Williams also discusses various false Viking myths that have been created due to influences such as movies. The text in the book is nicely written and well detailed. As I read through the text, I didnít notice any spelling or grammatical errors. Grammar and spelling might not be an important factor to everyone however it is something that I take notice of and pass on my findings. I feel that if the text is well written then it shows that the author has taken the time to be a professional with their writing. Anyone wanting to add an excellent reference and history book on the various Viking weapons that were in use during the Viking era to their personal library will be pleased with this very informative and interesting book.

A total of 7 black and white photographs and 52 color photographs are included in this volume. The photographs are close-up detailed photographs of various weapons associated with the Vikings. Due to the fact that there are obviously no period photographs of the Viking era all of the photographs feature in this volume are modern and therefore are all of a good quality and provide a wealth of details. Author Gareth Williams stuck to the title of the book and chose subject specific photographs and did not include photographs that strayed from the main subject of the book. I did notice that the illustration on page 17, which accompanies a photograph of a Petersen type T from Kosgarden Asnes Hedemark, Norway shows a variety of Petersenís hilt types, the illustration listed as K in the caption is missing the letter K under the drawing of that particular hilt. It isnít really an issue as there are nine types of hilts shown and they all have their corresponding letter under them with the exception of K. So, it is easy to figure out which hilt is K but I figured I should still list this as a fault since I noticed it and feel like I should let the other readers know about it. The majority, if not all, of the photographs will prove to be a wealth of information to anyone interested in period Viking weaponry and period blacksmithing procedures due to the details they contain.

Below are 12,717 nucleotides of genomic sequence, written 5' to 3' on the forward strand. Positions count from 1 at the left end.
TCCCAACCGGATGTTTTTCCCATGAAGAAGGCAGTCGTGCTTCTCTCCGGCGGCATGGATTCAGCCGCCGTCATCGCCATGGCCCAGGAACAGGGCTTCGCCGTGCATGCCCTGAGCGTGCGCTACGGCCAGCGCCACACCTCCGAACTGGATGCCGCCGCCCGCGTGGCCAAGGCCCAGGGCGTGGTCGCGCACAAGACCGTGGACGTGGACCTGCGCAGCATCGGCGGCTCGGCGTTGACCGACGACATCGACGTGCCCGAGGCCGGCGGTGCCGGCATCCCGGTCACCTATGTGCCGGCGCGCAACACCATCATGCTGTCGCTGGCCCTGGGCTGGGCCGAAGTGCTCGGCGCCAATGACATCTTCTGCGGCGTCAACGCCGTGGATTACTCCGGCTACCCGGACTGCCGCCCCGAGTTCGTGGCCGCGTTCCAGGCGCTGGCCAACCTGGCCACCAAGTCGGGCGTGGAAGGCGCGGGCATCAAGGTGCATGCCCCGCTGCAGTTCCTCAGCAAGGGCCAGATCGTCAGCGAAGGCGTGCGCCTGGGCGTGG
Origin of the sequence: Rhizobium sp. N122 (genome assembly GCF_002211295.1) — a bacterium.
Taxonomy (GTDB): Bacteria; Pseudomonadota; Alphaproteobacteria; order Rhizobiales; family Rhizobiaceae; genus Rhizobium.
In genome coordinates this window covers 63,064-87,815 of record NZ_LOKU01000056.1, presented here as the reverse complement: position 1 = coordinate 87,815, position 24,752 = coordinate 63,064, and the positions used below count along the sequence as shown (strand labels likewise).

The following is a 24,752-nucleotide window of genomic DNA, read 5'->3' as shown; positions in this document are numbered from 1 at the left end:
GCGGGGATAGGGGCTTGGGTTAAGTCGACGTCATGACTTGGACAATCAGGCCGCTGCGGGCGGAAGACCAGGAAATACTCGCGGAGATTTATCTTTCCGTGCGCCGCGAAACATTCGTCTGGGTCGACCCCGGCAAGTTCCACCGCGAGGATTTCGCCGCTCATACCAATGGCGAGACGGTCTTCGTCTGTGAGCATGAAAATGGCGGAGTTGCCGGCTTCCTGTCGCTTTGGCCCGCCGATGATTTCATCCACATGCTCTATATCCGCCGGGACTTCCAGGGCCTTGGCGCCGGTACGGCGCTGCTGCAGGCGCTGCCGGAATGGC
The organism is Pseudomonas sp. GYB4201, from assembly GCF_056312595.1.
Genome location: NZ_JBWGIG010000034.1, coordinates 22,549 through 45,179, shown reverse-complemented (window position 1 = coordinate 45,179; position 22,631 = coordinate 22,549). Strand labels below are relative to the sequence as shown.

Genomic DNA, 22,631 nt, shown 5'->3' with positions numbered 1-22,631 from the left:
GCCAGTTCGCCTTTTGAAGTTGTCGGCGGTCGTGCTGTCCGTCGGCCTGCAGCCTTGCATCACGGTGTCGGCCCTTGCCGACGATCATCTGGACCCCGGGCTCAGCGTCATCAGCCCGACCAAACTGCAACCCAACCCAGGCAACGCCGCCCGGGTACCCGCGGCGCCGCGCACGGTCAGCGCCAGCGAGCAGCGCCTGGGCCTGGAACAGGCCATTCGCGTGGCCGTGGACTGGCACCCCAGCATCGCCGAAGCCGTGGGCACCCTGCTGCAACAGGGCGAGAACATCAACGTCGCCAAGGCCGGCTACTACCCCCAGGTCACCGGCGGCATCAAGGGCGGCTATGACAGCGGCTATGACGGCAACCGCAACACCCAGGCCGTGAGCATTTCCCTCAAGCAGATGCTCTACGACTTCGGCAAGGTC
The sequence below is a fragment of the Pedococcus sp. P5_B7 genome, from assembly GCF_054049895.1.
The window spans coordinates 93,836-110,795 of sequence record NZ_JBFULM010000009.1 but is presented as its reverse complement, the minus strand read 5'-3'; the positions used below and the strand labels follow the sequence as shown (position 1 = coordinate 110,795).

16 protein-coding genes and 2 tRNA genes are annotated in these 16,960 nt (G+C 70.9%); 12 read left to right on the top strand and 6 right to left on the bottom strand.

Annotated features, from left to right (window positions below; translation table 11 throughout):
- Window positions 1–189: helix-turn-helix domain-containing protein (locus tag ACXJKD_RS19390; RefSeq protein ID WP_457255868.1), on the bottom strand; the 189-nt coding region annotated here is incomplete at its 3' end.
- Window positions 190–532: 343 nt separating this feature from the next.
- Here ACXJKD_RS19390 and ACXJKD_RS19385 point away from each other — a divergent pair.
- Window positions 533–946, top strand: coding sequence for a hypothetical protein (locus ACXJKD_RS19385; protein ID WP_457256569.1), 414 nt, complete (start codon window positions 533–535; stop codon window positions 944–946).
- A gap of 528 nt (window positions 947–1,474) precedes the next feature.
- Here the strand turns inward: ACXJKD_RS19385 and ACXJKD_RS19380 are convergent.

There are 4 color illustrations provided in this volume by illustrator Johnny Shumate. Each of the illustration comes with a detailed caption explaining what is taking place in the scene as well as pointing out certain points or individuals depicted. The illustrations are very well done, nicely detailed and are of:

Plate A

Making pattern-welded swords

- A one-page illustration showing two blacksmiths at work manufacturing swords. I like the illustration as it shows equipment of the period and how a shop may have been set up during that period of history.

Plate B

Vikings in battle, mid-10th century

- A two-page illustration depicting the fighting between a Viking army and another army, not mentioned who. The scene shows combat both on foot and horseback. Depicted are lancers, archers, swordsmen and axe wielders. A nice illustration showing the closeness of hand to hand combat of the period.

Plate C

Sea battle, c.900

- A two-page illustration depicting a sea battle between Vikings and an unnamed enemy. A portion of this illustration is shown on the front cover of the book. A nice illustration showing what a sea battle being waged by the Vikings may have looked like by anyone that witnesses it.

Plate D

Attack on a fortification, c.1000
(see attached scan)